Three Army bases that formed the nucleus of my two years of military service. In those three strikingly different environments, were three motley collections of soldiers who each came with their own unique storyline and take on life. They were either fellow draftees, R.A.s (Regular Army) or lifers who walked the walk and talked the talk. Among them all were the irascible characters whose actions and backgrounds are the stuff of legion and became fodder for a writer’s imagination.
|Presidio of San Francisco|
|Fort Polk, Louisiana|
|Fort Lee, Virginia|
The Army bases came in three distinct flavors. First, the Presidio of San Francisco was the high point of my career there. Then Fort Polk, Louisiana during the summer of ‘65 became the lowest point. Sandwiched between that summer in hell and an early discharge came Fort Lee, Virginia.
Fort Lee provided the least memorable of my military experiences and yet in retrospect still garnered some poignant memories as well as some sad ones too. It was the last six months of my military life so it didn’t really matter where they sent me. Anyplace was better than months of ninety degree weather with matching humidity. Besides, autumn in Virginia can be pretty nice.
Fort Lee represented the last phase of my military existence. It was all coming to an end and somehow I understood there was no going back to what used to be. My outlook on life had changed along with a renewed focus on education, travel and personal growth. Those changes were permanent.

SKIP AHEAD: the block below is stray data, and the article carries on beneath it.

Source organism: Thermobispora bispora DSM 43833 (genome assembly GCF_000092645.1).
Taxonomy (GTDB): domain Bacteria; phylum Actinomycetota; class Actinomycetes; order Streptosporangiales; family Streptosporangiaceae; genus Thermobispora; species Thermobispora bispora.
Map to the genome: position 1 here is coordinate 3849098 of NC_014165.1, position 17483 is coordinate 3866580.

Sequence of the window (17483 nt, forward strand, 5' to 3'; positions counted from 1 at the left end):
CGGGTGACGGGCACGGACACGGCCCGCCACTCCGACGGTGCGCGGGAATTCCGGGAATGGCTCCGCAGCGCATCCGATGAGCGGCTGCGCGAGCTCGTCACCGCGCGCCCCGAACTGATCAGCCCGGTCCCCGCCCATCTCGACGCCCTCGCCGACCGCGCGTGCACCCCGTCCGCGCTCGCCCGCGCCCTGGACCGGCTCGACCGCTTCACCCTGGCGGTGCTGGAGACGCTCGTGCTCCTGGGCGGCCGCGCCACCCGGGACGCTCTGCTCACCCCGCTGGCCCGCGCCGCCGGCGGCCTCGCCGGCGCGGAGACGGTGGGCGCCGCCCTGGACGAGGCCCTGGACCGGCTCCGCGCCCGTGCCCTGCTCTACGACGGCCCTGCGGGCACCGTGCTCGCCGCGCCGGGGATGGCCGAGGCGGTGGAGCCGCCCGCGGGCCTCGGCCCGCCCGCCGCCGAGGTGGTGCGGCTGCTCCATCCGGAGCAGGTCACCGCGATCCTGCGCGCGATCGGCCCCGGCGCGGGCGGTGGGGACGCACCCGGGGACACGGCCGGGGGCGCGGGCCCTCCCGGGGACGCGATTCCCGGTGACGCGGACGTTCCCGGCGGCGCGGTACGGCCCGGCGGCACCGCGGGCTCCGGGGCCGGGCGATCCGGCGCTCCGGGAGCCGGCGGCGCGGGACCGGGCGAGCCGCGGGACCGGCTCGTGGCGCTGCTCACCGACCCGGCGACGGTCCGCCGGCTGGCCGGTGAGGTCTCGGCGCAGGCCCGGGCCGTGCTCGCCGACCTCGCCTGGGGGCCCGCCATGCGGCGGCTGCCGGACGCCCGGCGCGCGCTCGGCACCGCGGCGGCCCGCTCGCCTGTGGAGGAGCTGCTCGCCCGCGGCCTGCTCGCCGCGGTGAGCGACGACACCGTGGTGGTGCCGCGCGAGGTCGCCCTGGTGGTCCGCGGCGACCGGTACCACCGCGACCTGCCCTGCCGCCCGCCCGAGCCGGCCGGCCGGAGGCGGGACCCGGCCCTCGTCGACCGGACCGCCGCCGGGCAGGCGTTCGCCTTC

By that point in my brief military career, the marching and inspections and KP were pretty much over. We couldn’t march outside because it was wintertime. There were few inspections and I was a sergeant by then so KP was a thing of the past.
My Army buddies and the assorted souls that inhabited that time period could fill the scrapbook of any aspiring writer. They were real and alive and as crazy as any comic book character. Some of them tortured souls and others just putting in their time. Each came with their own unique story to tell.
After I jumped the rabbit fence and made my way north, I heard from several other friends who had also escaped Fort Hell.
Max Camarillo (Mad Max) got out early to go back to school. He was one unique operator who truly knew how to game the system. He was Trapper John from ‘Mash’ and John Belushi’s (Bluto) from ‘Animal House’ wrapped up in one colorful character.’ In the Nam, he would have been a ‘dog robber’ providing much needed goods from unnamed sources. If you wanted it Max could probably get it…for a price. There were no moral scruples here. It was strictly business for Max.
Not surprisingly, there were no fare-well parties or blow-outs for Max. I’m told he simply was there one day and gone the next. No surprise. Nothing vanishes faster than a man who’s done his time in the Army.
There were several others that left around the same time. With them there was usually a brief flurry of activity, a few over-the-shoulder goodbyes and then silence as more empty bunks filled the barracks. There is no place more somber and solemn than a barracks room empty of old friends.